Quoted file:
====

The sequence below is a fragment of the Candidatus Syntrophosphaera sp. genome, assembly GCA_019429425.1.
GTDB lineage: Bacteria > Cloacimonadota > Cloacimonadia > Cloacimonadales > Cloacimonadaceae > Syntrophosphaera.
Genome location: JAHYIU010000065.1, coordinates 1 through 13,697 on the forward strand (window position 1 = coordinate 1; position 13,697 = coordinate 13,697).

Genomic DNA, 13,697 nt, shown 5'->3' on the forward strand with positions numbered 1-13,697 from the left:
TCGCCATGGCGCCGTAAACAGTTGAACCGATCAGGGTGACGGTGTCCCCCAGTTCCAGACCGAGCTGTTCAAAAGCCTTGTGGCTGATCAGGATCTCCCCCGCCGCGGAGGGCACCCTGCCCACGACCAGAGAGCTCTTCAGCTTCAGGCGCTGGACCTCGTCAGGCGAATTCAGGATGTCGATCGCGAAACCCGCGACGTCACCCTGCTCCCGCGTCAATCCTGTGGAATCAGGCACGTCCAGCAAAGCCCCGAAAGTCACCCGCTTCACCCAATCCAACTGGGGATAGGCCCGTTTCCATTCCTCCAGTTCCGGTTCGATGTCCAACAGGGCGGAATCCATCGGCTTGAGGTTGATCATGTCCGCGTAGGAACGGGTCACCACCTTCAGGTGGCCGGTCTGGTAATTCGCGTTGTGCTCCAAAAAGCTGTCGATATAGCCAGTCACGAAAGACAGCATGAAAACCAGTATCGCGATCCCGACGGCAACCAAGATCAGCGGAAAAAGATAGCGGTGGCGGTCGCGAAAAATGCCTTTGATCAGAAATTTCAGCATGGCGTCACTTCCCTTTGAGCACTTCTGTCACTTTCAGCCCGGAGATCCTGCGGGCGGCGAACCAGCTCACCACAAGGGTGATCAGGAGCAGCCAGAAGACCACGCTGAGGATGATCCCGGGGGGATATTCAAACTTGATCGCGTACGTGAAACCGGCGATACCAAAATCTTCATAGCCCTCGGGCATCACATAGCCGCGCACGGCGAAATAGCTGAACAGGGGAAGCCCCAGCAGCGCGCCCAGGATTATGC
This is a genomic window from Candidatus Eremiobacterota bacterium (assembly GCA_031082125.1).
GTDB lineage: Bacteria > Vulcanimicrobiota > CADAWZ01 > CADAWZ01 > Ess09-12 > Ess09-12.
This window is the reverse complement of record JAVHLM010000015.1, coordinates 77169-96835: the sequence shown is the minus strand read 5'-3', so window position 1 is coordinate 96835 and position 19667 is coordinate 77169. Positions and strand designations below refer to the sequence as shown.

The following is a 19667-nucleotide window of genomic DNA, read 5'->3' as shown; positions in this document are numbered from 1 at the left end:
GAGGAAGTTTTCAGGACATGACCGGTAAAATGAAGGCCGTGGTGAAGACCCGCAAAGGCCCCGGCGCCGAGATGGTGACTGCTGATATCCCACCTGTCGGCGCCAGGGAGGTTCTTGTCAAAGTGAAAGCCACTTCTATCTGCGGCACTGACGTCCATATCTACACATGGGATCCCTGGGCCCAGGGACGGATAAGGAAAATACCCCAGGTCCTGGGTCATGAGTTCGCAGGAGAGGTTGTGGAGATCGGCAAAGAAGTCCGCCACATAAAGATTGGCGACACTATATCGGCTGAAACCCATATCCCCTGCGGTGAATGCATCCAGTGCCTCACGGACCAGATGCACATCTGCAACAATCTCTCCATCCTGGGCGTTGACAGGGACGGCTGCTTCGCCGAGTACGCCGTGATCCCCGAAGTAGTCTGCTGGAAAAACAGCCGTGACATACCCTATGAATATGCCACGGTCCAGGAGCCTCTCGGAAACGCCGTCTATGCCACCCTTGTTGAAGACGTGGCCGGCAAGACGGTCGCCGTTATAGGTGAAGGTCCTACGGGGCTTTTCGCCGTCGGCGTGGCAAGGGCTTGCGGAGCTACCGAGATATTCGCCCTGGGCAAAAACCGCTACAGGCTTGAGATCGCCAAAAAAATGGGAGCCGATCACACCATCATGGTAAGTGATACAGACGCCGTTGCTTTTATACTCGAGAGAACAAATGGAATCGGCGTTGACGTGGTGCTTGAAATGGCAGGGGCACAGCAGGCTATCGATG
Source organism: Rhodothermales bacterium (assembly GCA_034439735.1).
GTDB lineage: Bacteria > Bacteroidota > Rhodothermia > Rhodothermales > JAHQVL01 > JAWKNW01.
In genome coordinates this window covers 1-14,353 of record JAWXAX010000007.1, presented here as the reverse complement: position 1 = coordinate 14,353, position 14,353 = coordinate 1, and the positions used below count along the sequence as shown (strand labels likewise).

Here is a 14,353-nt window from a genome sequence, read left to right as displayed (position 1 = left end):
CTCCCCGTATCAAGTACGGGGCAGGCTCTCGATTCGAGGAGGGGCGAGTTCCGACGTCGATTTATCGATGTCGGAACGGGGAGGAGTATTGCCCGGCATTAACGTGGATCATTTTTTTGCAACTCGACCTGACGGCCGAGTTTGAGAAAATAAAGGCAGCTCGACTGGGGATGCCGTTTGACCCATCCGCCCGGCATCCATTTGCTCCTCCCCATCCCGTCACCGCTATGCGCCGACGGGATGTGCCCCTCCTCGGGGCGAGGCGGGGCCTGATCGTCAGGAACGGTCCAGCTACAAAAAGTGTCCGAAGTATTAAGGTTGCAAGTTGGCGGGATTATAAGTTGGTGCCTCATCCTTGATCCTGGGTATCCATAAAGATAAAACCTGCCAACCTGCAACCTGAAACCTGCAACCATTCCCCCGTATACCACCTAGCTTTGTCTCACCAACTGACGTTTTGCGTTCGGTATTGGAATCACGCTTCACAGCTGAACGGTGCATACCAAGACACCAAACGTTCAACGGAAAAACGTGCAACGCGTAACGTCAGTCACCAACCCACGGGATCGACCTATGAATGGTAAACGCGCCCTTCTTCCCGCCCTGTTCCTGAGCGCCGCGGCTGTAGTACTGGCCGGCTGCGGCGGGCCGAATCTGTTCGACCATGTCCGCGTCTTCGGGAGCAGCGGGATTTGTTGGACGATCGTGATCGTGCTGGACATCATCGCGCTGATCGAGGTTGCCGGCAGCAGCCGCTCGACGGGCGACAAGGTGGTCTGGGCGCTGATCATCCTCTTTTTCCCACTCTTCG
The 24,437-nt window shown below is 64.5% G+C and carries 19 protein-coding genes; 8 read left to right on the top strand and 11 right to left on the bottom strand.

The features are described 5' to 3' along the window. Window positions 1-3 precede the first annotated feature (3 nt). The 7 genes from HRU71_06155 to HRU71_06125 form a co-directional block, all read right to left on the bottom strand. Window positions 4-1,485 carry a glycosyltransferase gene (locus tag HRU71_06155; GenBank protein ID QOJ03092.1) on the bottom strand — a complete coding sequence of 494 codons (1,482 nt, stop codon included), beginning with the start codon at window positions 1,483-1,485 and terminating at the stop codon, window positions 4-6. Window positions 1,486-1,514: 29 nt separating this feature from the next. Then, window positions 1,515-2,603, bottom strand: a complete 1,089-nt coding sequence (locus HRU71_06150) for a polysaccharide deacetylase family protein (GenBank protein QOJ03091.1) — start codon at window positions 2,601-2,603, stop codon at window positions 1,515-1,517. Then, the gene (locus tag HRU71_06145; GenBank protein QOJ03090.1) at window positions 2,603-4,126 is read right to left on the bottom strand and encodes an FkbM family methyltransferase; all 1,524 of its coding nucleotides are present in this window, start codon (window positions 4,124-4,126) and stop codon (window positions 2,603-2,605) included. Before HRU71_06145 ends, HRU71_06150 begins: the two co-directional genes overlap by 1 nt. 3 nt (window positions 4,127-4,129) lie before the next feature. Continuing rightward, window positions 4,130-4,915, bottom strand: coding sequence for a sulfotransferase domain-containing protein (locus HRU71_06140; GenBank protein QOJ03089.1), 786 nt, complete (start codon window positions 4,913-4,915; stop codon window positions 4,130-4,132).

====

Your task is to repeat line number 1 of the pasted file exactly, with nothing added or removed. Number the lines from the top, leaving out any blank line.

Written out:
The sequence below is a fragment of the Candidatus Syntrophosphaera sp. genome, assembly GCA_019429425.1.